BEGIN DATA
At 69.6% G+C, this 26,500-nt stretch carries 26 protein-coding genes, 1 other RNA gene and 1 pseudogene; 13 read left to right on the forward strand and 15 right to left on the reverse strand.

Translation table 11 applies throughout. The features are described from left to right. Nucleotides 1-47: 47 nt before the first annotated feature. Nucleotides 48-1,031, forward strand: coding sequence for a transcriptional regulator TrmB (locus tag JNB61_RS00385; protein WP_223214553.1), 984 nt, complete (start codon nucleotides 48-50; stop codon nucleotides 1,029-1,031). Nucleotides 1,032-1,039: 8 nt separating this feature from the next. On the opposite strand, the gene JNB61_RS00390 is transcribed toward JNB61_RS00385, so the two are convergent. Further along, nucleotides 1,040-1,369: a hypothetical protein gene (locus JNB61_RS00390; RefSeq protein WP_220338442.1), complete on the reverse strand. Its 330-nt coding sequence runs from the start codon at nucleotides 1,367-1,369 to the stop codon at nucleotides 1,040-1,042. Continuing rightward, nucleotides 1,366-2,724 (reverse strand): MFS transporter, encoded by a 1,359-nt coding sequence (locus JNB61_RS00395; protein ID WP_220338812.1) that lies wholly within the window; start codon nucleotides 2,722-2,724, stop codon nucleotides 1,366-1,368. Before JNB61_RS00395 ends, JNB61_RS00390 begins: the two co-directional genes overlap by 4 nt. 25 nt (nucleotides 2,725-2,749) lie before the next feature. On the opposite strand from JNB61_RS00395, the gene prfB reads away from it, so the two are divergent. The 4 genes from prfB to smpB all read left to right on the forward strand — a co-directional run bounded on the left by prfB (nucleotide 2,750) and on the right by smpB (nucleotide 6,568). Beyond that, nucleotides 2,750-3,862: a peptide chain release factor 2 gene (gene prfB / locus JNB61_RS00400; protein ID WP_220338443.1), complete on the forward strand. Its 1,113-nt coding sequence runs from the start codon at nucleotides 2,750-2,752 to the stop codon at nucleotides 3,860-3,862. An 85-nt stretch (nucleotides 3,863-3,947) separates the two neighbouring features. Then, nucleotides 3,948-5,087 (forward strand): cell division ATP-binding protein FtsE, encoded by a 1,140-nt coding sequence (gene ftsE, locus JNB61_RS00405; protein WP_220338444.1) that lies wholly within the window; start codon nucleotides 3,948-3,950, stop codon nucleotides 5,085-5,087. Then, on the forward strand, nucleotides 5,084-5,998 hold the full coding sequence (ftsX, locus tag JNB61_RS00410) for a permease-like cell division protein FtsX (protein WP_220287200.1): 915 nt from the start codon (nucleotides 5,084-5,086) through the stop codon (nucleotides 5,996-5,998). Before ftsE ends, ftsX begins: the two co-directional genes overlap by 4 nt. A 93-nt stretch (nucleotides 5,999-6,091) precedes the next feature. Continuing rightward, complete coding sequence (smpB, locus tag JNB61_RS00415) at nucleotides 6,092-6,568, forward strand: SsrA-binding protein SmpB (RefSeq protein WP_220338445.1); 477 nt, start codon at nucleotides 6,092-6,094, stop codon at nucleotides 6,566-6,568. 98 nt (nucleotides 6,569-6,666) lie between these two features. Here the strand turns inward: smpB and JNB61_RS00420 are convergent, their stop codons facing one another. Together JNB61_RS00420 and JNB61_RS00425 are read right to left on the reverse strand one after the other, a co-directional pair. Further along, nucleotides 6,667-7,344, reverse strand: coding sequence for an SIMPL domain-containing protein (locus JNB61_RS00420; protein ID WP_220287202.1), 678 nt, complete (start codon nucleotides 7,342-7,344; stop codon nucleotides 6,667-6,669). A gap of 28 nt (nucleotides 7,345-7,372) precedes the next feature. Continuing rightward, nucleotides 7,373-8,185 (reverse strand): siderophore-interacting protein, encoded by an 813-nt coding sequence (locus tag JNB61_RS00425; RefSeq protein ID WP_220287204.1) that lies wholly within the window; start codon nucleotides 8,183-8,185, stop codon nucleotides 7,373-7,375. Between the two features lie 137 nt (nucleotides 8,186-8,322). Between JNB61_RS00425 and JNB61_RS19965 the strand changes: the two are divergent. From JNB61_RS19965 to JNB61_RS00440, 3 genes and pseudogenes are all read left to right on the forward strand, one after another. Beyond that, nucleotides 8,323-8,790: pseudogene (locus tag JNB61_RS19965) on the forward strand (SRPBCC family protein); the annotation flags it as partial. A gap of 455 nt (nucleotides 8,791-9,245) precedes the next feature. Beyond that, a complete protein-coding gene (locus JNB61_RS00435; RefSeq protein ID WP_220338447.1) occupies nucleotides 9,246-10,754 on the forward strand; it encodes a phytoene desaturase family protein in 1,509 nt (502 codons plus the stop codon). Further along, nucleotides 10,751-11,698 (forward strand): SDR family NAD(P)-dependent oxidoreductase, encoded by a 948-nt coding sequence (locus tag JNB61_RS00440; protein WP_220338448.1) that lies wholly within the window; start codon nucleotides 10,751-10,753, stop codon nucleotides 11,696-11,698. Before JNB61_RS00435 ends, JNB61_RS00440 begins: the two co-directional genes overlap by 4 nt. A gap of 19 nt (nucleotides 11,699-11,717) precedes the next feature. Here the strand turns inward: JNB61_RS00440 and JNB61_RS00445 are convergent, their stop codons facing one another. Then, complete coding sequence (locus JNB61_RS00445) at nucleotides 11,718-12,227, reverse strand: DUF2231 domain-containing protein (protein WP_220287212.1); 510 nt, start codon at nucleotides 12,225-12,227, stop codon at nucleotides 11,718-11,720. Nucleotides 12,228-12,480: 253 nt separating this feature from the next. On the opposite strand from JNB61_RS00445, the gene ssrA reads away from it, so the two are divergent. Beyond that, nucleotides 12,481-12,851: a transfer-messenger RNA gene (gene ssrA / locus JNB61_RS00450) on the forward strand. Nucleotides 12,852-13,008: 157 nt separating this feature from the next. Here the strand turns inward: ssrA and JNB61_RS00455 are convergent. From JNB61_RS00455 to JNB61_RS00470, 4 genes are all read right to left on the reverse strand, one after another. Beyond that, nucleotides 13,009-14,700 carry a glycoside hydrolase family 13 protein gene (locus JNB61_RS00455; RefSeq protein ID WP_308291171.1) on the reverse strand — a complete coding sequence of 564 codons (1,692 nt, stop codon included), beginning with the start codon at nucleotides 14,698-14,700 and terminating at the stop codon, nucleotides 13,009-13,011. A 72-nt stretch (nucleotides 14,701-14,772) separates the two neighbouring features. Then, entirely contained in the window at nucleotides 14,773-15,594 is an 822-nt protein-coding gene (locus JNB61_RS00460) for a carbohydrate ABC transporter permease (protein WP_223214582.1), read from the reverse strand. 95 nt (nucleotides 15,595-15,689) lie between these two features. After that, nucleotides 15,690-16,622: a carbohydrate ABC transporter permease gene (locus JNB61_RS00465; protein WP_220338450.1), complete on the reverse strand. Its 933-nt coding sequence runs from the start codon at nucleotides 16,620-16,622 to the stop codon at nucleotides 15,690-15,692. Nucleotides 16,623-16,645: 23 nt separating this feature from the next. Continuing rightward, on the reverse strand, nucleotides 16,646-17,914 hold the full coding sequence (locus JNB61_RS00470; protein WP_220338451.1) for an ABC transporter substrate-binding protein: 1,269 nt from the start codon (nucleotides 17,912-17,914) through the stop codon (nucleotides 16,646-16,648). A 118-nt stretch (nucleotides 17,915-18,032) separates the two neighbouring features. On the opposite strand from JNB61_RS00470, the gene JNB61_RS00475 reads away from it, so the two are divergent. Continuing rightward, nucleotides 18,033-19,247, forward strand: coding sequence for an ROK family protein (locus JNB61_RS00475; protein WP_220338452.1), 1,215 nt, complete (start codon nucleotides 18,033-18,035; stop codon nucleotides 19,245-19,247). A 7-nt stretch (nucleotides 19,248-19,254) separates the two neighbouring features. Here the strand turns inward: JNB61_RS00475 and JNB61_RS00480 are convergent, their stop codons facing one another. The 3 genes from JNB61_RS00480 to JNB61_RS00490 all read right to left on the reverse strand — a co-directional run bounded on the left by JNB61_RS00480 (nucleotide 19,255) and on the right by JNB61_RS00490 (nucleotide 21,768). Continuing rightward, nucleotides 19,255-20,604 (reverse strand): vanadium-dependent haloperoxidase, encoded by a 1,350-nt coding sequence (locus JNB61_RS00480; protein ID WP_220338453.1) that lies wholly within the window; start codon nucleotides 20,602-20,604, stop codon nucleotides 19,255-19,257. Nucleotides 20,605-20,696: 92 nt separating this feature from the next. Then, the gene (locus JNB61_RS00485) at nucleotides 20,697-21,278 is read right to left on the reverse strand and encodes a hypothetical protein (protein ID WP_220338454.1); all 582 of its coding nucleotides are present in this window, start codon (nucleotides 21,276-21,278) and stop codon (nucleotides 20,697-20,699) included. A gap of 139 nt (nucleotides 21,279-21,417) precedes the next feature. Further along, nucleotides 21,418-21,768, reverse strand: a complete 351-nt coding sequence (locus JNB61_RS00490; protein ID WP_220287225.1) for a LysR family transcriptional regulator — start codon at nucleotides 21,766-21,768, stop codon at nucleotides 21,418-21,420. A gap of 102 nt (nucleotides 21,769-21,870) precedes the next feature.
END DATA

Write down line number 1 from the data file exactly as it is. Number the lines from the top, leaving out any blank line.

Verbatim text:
At 69.6% G+C, this 26,500-nt stretch carries 26 protein-coding genes, 1 other RNA gene and 1 pseudogene; 13 read left to right on the forward strand and 15 right to left on the reverse strand.